Region Jnkpings ln Odontologiska Institutionen

Orthodontic treatment strategies in five patients with Down syndrome, congenital heart defect, and oligodontia

Norderyd J*, Kling Karlberg M


Tooth agenesis is about 10 times more common in individuals with Down syndrome (DS) than in the general population (Russell & Kjaer 1995). About half of the children with DS are born with a congenital heart defect. Oligodontia is a rare condition that can be considered an oral disability.

Materials and methods

Four girls and one boy with Down syndrome and congenital heart defect were missing 6 – 12 permanent teeth, third molars excluded. Oral habilitation was planned with a multidisciplinary team approach. The patients' ability to cope with dental treatment varied greatly. Different behavioural management techniques including conscious sedation with N2O/O2 and general anaesthesia were used.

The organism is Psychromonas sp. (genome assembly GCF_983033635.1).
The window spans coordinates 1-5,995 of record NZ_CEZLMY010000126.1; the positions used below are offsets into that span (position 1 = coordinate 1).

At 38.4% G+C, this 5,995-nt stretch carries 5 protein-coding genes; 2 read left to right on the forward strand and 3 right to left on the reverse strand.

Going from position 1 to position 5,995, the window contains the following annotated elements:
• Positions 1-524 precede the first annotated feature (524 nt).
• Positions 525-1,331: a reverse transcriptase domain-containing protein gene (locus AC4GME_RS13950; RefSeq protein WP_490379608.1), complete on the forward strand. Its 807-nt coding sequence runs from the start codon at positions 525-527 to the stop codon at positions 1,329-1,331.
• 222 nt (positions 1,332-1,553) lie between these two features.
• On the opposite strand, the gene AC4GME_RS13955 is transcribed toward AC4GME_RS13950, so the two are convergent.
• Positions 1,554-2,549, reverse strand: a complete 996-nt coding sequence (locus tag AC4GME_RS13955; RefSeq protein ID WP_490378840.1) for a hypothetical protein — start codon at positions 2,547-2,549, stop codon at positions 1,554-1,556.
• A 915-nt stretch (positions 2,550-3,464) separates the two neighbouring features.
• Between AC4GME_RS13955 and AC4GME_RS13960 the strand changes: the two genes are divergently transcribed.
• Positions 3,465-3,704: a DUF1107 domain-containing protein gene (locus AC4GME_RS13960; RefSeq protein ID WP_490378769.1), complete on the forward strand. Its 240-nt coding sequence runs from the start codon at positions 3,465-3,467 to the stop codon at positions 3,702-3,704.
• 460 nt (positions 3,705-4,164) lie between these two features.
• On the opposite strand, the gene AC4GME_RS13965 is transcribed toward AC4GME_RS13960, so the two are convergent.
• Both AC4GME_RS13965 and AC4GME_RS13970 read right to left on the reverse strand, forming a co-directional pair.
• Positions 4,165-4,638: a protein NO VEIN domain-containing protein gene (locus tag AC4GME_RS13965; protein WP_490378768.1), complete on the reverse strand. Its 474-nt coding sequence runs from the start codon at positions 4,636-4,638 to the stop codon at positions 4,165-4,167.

Two patients underwent only serial extractions of primary teeth. Two patients had serial extractions, surgical removal of impacted teeth, and orthodontic treatment with fixed appliances. One patient had serial extractions, surgical exposure of teeth, and is now undergoing planning for maxillofacial surgery. In three of the patients, primary second molars with no permanent successors were saved.


When planning orthodontic treatment for patients with intellectual and medical disability and oligodontia, a multidisciplinary approach was necessary. The treatment chosen depended mostly on the individual's ability to cope with dental treatment, but alternative orthodontic solutions were also made concerning the risk of inducing endocarditis. Ethical considerations were essential.

Uppdaterad: 2013-04-03
Anna Thofelt, Avdelningen för odontologisk radiologi Jönköping, Folktandvården